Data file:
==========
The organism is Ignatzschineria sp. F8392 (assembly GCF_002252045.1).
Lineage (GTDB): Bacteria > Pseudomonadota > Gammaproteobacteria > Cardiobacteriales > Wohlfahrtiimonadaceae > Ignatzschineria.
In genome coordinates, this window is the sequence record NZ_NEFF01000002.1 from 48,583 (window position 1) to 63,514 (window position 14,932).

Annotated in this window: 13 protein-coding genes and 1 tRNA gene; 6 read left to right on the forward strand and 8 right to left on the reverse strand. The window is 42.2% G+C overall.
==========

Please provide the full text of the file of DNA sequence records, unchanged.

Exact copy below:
The organism is Ignatzschineria sp. F8392 (assembly GCF_002252045.1).
Lineage (GTDB): Bacteria > Pseudomonadota > Gammaproteobacteria > Cardiobacteriales > Wohlfahrtiimonadaceae > Ignatzschineria.
In genome coordinates, this window is the sequence record NZ_NEFF01000002.1 from 48,583 (window position 1) to 63,514 (window position 14,932).

Annotated in this window: 13 protein-coding genes and 1 tRNA gene; 6 read left to right on the forward strand and 8 right to left on the reverse strand. The window is 42.2% G+C overall.